Which Joe gave his name to ‘sloppy joes’? We look at five interesting sandwiches and their lexical origins.
A person or thing that epitomizes or represents a specified quality, cause, etc.‘the antiglobalization movement's poster child’‘she's the poster child for cosmetic surgery’‘the poster child of gluten-free grains, quinoa is a wonderful light, fluffy grain’
- ‘This show is a poster child for why we love bad television; it makes us giddy inside, that's why.’
- ‘The wingers would love to use her as an example of an anti-appeasement poster child.’
- ‘Morally, this guy is a poster child for the death penalty if he is tried and convicted of these crimes.’
- ‘He's the poster child for workers' rights, one of the key goals for the Freedom Ride.’
- ‘You became the poster child for every me-first, self-absorbed professional athlete on the planet.’
- ‘In 1984, she was implanted at no cost in Midland, Texas, as a poster child for a manufacturer's video.’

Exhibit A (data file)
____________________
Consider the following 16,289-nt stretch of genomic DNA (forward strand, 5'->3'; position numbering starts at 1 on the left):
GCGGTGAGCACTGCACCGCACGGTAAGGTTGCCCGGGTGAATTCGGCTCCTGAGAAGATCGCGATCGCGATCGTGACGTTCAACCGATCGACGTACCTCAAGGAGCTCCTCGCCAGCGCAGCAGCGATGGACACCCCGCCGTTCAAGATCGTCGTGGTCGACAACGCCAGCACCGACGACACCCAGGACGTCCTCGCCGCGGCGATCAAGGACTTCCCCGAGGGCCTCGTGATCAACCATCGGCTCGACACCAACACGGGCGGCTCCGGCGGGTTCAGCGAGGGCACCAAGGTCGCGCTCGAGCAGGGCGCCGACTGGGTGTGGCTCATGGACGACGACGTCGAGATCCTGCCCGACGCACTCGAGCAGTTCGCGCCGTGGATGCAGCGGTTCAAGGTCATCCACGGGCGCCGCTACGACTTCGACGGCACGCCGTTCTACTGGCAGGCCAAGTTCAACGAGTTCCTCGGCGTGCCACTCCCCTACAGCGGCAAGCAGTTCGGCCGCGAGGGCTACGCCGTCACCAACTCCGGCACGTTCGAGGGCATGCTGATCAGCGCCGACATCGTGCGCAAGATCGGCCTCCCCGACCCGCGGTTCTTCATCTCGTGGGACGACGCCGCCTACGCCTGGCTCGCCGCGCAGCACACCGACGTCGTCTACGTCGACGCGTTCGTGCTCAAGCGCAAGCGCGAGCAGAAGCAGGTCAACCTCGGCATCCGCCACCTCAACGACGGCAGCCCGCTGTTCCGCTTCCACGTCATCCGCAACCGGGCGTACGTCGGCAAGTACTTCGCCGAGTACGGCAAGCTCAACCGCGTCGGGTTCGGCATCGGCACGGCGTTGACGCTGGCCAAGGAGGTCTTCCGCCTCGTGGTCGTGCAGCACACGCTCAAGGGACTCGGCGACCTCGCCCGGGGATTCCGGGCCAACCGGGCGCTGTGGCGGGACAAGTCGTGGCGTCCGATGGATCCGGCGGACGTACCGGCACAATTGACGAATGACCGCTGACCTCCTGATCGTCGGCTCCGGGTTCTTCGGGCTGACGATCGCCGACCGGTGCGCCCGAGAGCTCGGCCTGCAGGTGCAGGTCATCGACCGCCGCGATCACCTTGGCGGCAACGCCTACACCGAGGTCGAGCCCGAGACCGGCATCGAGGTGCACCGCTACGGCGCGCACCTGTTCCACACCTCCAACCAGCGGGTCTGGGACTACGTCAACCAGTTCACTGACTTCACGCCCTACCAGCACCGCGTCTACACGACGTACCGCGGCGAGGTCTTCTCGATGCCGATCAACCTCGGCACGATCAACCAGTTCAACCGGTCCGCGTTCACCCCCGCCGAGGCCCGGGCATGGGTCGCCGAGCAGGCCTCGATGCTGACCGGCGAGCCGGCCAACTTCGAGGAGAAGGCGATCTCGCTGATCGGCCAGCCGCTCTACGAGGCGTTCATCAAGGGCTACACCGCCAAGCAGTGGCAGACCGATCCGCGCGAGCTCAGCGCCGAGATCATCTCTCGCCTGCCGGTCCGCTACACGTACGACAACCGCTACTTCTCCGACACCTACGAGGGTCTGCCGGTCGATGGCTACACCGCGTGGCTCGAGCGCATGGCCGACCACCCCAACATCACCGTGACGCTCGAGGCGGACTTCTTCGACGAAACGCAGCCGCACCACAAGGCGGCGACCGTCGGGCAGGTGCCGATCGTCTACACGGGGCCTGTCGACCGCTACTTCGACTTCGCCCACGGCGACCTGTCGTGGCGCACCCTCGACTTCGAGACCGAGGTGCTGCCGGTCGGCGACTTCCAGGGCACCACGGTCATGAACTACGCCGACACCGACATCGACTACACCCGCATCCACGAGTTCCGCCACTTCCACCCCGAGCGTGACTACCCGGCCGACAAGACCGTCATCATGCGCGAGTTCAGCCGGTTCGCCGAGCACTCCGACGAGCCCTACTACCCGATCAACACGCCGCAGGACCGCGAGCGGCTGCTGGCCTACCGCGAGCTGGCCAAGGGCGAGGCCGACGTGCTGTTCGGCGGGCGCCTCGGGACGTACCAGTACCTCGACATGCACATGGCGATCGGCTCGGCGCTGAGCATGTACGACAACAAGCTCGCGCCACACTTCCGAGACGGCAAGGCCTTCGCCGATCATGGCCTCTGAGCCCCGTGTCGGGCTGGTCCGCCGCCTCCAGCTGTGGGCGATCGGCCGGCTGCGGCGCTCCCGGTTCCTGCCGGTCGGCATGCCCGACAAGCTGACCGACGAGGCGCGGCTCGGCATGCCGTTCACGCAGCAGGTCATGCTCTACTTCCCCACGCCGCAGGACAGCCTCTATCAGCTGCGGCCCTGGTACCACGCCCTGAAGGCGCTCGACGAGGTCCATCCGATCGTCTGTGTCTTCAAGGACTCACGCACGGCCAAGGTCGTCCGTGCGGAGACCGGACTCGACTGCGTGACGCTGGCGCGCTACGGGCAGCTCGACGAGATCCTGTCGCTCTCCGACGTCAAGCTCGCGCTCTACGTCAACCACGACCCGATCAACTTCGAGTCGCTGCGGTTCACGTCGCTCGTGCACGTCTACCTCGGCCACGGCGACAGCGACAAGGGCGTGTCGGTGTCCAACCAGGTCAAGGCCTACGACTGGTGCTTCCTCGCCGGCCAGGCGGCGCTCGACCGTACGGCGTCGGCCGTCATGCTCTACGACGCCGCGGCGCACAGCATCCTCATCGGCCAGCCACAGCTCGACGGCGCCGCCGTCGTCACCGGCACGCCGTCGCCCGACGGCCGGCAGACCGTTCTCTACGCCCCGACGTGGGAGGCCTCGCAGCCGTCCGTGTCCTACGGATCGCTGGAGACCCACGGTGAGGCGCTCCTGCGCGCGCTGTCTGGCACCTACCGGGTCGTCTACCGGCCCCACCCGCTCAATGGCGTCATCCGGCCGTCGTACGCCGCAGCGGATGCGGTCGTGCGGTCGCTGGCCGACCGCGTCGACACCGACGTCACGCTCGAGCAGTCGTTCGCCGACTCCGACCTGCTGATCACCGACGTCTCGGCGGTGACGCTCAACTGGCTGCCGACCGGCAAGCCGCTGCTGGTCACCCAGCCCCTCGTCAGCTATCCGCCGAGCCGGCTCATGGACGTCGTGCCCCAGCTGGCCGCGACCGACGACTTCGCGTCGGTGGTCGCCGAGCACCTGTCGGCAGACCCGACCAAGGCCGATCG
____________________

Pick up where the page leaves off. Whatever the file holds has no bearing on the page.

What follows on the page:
- ‘It seemed then, as it does now, that as soon as a company is held up as the poster child for how to create a successful business, it falls on hard times.’
- ‘But if you believe in capital punishment, as I do, it is very hard to find a better poster child than this sniper.’
- ‘Were there an Over-Clickers Anonymous, I could be their poster child.’
- ‘I guess you could say she's the poster child for your pet project.’
- ‘She would have been an appropriate poster child for the far left.’
- ‘I develop a soft spot for the domestic diva because I believe that she's being made out as a poster child for corporate misbehavior.’
1930s: from the use in print advertisements of good-looking young people and appealing children.
We take a look at several popular, though confusing, punctuation marks.
From Afghanistan to Zimbabwe, discover surprising and intriguing language facts from around the globe.
The definitions of ‘buddy’ and ‘bro’ in the OED have recently been revised. We explore their history and increase in popularity.